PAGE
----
Where to watch the NYC Marathon

Find the perfect spot to post up and cheer on the runners

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ING New York City Marathon 2013

ING New York City Marathon 2013 Photograph: Filip Wolak


Lace up those running shoes (or not)—the first weekend in Novembermarks the annual NYC Marathon. So while you're not actually running the race (because let's be serious, only Olympic Gods can do that), we've compiled some of the best places around the city to catch a glimpse of the action. Plus, once the runners cross the finish line, these vantage points also come with plenty of activities to keep you busy and feel glad you're not running. If you're watching near Central Park, check out the latest exhibition at MoMA, or really make the runners envious by casually lounging and cheering from a grassy spot in McCarren Park.

RECOMMENDED: Full guide to the NYC Marathon

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BAM Rose Cinemas

BAM Rose Cinemas

Brooklyn Academy of Music

Around mile eight, runners converge at BAM on their way north through Brooklyn.

Things to do here that don’t involve running:  Bring the family to BAM Rose Cinemas for a matinee showing of the 1954 flick Creature from the Black Lagoon 3D (general admission $10, children $7).

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Enid's

Enid's Photograph Courtesy of Brian Merriam

Greenpoint (Nassau Avenue)

About 12 miles into the race, runners will come through this neck of Brooklyn. Spectators can casually lounge along the edge of McCarren Park and watch as the sweating masses pass by. 

Things to do here that don’t involve running: After grabbing brunch at Enid’s (one of our picks of the best brunch places in NYC), you can nap in McCarren Park, drink beer out of a Styrofoam cup at the Turkey’s Nest or record-shop at the new Academy Records Annex on Oak Street—or all three. The world is your oyster.

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Photograph: Jennifer Arnow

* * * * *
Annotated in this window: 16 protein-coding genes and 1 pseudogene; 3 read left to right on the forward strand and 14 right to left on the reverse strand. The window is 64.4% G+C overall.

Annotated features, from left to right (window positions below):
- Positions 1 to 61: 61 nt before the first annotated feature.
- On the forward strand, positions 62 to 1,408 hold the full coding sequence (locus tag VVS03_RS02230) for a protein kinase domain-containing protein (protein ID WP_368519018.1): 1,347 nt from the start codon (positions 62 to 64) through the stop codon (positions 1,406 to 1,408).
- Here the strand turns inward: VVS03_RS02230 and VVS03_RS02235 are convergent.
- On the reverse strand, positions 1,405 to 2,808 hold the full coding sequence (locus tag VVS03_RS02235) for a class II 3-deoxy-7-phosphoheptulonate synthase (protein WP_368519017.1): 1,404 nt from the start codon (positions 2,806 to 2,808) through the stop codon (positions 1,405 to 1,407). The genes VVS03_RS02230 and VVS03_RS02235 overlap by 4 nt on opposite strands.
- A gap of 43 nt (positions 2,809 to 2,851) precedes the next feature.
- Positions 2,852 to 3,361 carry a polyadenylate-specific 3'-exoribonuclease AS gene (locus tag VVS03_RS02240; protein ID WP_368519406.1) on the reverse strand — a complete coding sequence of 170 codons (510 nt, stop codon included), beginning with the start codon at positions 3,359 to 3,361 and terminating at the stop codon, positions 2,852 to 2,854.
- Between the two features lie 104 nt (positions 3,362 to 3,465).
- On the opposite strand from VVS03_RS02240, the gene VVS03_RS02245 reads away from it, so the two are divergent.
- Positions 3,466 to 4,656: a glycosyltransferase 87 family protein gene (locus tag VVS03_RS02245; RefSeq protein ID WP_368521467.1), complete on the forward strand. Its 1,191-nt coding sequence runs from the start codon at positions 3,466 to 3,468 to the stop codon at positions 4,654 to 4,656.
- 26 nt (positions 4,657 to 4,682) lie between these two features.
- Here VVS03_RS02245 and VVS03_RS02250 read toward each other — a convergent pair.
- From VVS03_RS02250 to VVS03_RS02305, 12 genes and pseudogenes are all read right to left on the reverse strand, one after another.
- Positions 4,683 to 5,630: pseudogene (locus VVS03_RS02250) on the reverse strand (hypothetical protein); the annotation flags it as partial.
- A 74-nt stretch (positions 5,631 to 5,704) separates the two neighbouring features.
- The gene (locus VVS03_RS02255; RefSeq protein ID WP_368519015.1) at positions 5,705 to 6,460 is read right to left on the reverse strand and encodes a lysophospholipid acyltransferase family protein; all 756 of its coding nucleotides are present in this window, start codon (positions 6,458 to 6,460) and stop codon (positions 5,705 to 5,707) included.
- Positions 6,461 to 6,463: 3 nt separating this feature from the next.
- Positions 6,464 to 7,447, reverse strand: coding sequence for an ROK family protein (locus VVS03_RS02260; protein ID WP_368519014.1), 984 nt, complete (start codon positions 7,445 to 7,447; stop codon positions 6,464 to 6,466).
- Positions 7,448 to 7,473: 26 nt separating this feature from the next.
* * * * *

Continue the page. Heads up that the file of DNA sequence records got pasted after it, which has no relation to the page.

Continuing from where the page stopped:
First Ave and 59th Street

No spectators are allowed on the Queensboro Bridge, but the area around First Avenue and 59th Street allows for good views of the runners as they descend the overpass.

Things to do here that don’t involve running: Someone needs to right the karmic balance these runners are throwing into disarray. Serendipity 3 has something called the Golden Opulence Sundae, which costs $1,000 and requires 48 hours' advance notice to order. Do the right thing.  

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Dinosaur Bar-B-Que

Dinosaur Bar-B-Que Photo: Caroline Voagen Nelson

Marcus Garvey Park

Just before they hit Central Park, runners will be skirting the much smaller Marcus Garvey Park. Having already run about 22 miles, they’ll be in dire need of your vocal support.

Things to do here that don’t involve running: Once your job is done cheering-wise, head west a few blocks to Dinosaur Bar-B-Que for some ribs or beer-boiled shrimp. You might not be a runner yourself, but that doesn’t mean you can’t eat like one. If you’re going to have a heart attack, death by meat is preferable to death by exercise. 

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Columbus Circle

Columbus Circle Photograph: Jennifer Arnow

Columbus Circle

At this late point in the race, most runners have probably slipped into some kind of instinctive fugue state, robotically putting one foot in front of the other in what is no doubt a triumph of the human spirit.

Things to do here that don’t involve running: Museum of Modern Art isn’t far from the southern end of Central Park, and November 2 is the last day to check out MoMA’s exhibition, "Christopher Williams: The Production Line of Happiness," a retrospective on the 35-year career of the influential cinephilic artist. 


Map of the NYC Marathon


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